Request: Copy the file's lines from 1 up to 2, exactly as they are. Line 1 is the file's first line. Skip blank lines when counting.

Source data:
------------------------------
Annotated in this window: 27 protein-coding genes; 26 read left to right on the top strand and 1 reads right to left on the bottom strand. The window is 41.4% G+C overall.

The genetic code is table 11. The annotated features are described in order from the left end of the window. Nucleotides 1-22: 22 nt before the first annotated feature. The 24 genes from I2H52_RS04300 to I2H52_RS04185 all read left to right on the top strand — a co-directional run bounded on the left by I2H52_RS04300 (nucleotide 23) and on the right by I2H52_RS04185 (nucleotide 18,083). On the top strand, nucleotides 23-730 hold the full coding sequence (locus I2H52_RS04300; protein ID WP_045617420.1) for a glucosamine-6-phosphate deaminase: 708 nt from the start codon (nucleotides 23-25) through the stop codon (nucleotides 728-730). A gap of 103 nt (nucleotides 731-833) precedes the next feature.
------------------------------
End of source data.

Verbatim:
Annotated in this window: 27 protein-coding genes; 26 read left to right on the top strand and 1 reads right to left on the bottom strand. The window is 41.4% G+C overall.

The genetic code is table 11. The annotated features are described in order from the left end of the window. Nucleotides 1-22: 22 nt before the first annotated feature. The 24 genes from I2H52_RS04300 to I2H52_RS04185 all read left to right on the top strand — a co-directional run bounded on the left by I2H52_RS04300 (nucleotide 23) and on the right by I2H52_RS04185 (nucleotide 18,083). On the top strand, nucleotides 23-730 hold the full coding sequence (locus I2H52_RS04300; protein ID WP_045617420.1) for a glucosamine-6-phosphate deaminase: 708 nt from the start codon (nucleotides 23-25) through the stop codon (nucleotides 728-730). A gap of 103 nt (nucleotides 731-833) precedes the next feature.